I spent the summer of 75 working in a foundry, that was a Tier 1 supplier to the auto industry. Among the paperwork I had to sign was a form that said any ideas I had were the property of the company. The man who invented the quick release ratchet that Sears had an exclusive on, for years, worked at Sears, and signed a similar form when he hired in. Sears paid him for his invention, but it was a pittance, and, he couldn’t take his invention anywhere else, because of that form he signed. His was the other big patent case of the 70s, along with the Bob Kearns suit against Ford for theft of his intermittent windshield wiper invention.
For a week or so, Office Depot management at the Business Services warehouse I worked in, decided that I should have enough in the tank, after 12-13 hours/day of doing data entry, that I would work a few more hours doing quality control in the warehouse picking line, because they were having horrible problems with inaccurate order fills.
So I got up on the pick line, and immediately spotted a problem, with their system. They were sending out individual pads of Post-Its. When I was a store manager at Radio Shack, I quickly learned how many pieces were in a case lot of things like batteries (108 9V batteries, 144 AA batteries, 48 C or D size). and I always ordered in full case lots. It was easier for the warehouse to pack, easier for me to check in, and easier for the order fill to be accurate (counting one crate, vs 100 individual batteries)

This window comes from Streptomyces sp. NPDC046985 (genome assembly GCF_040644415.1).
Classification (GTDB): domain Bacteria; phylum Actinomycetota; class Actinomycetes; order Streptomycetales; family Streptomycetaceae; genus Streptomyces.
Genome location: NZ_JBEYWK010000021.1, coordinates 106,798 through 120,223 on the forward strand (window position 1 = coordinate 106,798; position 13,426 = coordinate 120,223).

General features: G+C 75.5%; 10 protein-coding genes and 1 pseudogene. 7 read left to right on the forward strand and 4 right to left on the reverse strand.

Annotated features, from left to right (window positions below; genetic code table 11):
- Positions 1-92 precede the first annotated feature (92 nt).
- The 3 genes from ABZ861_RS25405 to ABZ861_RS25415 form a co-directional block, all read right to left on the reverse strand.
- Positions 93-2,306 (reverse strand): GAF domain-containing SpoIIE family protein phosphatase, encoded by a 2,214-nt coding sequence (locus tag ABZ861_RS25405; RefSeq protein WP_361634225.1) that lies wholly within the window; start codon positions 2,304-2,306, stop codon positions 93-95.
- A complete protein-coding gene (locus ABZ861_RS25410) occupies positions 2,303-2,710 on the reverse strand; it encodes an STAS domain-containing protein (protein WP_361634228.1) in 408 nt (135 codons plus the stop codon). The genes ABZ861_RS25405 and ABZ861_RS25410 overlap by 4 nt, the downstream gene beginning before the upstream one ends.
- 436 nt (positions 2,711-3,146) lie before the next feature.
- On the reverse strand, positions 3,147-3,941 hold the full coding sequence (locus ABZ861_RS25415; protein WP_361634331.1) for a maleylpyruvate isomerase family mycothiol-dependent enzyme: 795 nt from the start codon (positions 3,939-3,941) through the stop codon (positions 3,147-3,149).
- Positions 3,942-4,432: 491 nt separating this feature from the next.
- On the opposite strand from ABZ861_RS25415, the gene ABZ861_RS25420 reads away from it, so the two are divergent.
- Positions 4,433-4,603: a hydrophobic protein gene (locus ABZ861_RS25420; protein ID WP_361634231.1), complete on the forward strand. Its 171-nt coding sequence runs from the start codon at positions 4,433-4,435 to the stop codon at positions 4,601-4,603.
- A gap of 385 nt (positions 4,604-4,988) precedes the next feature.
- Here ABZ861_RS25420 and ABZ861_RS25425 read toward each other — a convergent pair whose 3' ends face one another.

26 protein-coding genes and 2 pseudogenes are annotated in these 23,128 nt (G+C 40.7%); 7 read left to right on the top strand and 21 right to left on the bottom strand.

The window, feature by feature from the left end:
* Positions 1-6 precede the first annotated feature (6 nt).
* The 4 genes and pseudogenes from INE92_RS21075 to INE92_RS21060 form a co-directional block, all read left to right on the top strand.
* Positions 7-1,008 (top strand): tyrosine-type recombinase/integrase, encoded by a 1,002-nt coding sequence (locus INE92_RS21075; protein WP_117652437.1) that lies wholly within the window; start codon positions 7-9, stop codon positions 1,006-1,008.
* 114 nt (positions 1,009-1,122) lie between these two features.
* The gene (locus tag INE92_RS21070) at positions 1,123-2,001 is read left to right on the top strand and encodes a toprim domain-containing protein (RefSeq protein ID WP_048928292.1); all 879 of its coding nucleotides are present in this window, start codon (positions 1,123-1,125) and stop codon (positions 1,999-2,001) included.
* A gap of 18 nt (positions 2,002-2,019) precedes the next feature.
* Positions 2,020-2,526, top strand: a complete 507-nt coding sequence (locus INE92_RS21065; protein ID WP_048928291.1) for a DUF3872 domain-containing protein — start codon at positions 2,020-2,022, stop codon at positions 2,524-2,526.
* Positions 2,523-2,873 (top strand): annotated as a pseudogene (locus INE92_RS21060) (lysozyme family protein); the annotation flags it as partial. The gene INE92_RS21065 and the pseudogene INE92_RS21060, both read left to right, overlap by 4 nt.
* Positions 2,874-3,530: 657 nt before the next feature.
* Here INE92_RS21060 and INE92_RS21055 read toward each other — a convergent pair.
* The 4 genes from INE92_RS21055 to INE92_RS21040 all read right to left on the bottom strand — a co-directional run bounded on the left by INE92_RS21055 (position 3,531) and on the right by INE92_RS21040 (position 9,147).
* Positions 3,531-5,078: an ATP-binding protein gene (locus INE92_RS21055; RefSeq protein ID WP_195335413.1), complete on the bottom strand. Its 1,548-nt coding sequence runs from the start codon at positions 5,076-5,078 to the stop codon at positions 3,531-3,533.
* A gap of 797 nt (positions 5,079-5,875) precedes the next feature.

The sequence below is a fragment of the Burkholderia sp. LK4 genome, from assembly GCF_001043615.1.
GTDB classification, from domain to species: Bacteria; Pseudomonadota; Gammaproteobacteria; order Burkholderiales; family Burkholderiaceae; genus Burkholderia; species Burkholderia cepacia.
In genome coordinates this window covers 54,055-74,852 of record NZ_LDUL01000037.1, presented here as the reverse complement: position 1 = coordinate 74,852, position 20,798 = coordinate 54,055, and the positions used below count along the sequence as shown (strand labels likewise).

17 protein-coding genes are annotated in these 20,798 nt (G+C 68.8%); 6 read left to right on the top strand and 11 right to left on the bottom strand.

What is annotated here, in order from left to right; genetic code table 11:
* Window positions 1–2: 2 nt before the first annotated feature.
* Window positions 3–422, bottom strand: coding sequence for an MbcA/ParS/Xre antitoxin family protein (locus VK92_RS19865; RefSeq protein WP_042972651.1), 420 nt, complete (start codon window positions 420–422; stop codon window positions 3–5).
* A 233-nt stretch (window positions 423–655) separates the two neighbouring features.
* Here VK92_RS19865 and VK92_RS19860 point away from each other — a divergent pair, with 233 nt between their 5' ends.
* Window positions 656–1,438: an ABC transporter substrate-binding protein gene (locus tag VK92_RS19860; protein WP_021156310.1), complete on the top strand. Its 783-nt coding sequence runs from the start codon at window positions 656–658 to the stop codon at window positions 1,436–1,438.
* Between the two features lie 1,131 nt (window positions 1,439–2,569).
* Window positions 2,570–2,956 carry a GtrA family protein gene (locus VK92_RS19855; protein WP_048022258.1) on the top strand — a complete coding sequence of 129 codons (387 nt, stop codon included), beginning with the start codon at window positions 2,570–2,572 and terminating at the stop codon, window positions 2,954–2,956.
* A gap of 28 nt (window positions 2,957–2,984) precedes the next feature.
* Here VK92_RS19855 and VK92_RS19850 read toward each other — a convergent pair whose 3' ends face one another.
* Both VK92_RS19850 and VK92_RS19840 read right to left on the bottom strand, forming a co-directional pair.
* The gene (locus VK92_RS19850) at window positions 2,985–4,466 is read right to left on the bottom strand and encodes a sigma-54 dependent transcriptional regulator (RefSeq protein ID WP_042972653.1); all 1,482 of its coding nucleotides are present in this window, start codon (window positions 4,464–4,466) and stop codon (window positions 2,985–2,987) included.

On the first night on the OD pick line, I said to one of the managers “Why are you sending out individual pads of Post-Its? They come in a multi-pack, where they are protected, and there is a bar code on the wrapper, so they can be positively identified. You are paying someone to break those packs open, and paying someone to count the pads individually into a shipping box. QC can’t tell if it’s the right pad for the order, because the barcode was on the wrapper that was thrown away, not the individual pads. And the pads, being out of the protective wrapper, are damaged in shipping.” It didn’t take years of “experience” in that particular warehouse to see those issues. Management’s reply “that is what the contract calls for”.
So, when OD was concerned about the operating costs of the BSD, did they go to the people doing the job? Nope. Like VW with McKinsey, they brought in an outside “management consultant” that didn’t know anything about that specific business. We saw those “consultants” running around with their laptops. What happened? First, the department I worked in (I had moved to the furniture department a year earlier) was closed and we were all laid off. Then, a few years later, the call center was closed and those people laid off. Then, a couple years later, they closed the warehouse and laid all those people off.